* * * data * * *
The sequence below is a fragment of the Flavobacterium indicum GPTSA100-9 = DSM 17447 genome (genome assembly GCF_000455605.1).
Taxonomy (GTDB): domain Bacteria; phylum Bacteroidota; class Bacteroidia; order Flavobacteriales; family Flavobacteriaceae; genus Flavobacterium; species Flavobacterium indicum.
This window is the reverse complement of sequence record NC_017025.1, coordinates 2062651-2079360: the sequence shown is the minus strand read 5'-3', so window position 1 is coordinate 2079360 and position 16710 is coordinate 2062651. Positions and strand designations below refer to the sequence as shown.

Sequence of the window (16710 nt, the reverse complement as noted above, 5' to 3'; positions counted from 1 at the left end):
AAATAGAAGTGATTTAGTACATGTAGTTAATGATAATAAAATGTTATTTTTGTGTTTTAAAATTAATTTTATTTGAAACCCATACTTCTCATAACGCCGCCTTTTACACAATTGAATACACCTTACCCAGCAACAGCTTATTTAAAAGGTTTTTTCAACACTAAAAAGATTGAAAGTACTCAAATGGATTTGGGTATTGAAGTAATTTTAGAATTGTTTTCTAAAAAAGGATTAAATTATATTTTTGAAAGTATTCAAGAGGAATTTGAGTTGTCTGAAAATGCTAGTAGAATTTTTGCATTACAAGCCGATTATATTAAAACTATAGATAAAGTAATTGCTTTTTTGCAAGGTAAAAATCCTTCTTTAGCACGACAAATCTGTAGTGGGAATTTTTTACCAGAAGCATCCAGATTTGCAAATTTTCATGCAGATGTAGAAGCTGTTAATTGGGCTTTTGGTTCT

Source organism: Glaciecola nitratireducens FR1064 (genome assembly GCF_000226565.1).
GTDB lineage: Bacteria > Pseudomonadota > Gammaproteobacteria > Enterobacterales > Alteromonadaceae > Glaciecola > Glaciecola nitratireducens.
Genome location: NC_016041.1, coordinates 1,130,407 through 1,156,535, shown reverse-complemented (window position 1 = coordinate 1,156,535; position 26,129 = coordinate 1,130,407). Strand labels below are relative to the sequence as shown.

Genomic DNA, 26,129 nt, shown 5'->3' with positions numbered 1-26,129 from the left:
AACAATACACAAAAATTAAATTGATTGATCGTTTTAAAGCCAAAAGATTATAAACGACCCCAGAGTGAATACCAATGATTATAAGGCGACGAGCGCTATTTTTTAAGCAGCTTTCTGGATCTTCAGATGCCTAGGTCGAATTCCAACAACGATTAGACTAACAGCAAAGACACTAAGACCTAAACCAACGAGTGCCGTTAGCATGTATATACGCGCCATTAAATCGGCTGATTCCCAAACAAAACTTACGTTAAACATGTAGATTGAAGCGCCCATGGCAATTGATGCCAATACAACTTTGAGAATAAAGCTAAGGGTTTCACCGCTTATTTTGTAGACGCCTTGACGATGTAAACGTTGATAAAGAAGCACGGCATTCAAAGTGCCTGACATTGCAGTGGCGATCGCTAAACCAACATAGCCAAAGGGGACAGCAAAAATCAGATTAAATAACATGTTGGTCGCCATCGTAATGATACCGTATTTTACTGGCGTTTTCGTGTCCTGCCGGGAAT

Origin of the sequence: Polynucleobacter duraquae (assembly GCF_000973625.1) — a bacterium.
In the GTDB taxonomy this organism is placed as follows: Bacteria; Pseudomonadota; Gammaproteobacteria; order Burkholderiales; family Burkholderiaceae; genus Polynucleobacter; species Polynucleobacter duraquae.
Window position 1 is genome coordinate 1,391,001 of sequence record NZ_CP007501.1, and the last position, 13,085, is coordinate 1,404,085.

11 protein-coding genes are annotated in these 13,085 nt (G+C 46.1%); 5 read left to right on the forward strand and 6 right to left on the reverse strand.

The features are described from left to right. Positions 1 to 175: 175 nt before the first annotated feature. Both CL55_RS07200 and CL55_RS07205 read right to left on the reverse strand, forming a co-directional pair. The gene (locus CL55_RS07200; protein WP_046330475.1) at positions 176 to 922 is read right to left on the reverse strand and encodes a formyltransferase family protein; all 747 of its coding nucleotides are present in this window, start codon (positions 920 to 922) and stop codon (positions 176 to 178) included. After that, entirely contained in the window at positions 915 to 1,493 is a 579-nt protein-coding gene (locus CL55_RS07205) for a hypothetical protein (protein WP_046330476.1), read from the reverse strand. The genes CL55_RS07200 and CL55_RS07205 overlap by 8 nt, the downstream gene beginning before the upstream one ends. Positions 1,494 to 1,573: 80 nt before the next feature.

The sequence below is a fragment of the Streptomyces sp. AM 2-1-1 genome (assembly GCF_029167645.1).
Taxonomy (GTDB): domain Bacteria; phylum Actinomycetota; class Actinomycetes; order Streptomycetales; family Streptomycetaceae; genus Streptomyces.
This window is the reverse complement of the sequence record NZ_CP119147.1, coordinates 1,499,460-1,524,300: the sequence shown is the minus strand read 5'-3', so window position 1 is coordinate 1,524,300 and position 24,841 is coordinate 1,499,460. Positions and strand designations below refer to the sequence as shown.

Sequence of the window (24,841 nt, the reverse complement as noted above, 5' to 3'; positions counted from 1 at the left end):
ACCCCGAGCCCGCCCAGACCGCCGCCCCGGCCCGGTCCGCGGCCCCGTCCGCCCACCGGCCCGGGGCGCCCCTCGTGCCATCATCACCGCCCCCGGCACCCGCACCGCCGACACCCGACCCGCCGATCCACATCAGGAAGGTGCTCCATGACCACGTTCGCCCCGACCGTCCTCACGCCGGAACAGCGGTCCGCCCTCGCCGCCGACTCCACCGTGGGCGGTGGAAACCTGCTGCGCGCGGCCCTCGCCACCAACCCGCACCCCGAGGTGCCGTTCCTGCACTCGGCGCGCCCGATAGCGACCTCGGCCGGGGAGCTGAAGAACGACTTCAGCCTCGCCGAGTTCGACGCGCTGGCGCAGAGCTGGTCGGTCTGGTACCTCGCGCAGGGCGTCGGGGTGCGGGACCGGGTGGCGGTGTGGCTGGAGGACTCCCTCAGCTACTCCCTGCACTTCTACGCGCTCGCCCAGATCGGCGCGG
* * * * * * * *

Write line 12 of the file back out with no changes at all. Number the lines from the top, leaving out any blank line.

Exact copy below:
In the GTDB taxonomy this organism is placed as follows: Bacteria; Pseudomonadota; Gammaproteobacteria; order Burkholderiales; family Burkholderiaceae; genus Polynucleobacter; species Polynucleobacter duraquae.